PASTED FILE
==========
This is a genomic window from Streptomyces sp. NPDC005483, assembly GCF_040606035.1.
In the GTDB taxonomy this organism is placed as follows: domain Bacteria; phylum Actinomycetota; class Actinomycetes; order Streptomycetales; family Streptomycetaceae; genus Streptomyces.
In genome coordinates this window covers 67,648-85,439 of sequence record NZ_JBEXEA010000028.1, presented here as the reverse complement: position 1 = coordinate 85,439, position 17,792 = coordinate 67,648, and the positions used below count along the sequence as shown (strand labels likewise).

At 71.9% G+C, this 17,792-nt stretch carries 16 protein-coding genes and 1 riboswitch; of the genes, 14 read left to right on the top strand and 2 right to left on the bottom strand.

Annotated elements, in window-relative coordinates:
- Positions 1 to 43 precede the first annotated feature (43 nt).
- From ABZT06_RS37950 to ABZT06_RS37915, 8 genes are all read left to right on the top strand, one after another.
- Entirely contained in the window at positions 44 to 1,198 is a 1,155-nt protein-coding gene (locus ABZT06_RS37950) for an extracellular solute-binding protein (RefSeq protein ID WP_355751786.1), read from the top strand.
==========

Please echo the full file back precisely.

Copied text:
This is a genomic window from Streptomyces sp. NPDC005483, assembly GCF_040606035.1.
In the GTDB taxonomy this organism is placed as follows: domain Bacteria; phylum Actinomycetota; class Actinomycetes; order Streptomycetales; family Streptomycetaceae; genus Streptomyces.
In genome coordinates this window covers 67,648-85,439 of sequence record NZ_JBEXEA010000028.1, presented here as the reverse complement: position 1 = coordinate 85,439, position 17,792 = coordinate 67,648, and the positions used below count along the sequence as shown (strand labels likewise).

At 71.9% G+C, this 17,792-nt stretch carries 16 protein-coding genes and 1 riboswitch; of the genes, 14 read left to right on the top strand and 2 right to left on the bottom strand.

Annotated elements, in window-relative coordinates:
- Positions 1 to 43 precede the first annotated feature (43 nt).
- From ABZT06_RS37950 to ABZT06_RS37915, 8 genes are all read left to right on the top strand, one after another.
- Entirely contained in the window at positions 44 to 1,198 is a 1,155-nt protein-coding gene (locus ABZT06_RS37950) for an extracellular solute-binding protein (RefSeq protein ID WP_355751786.1), read from the top strand.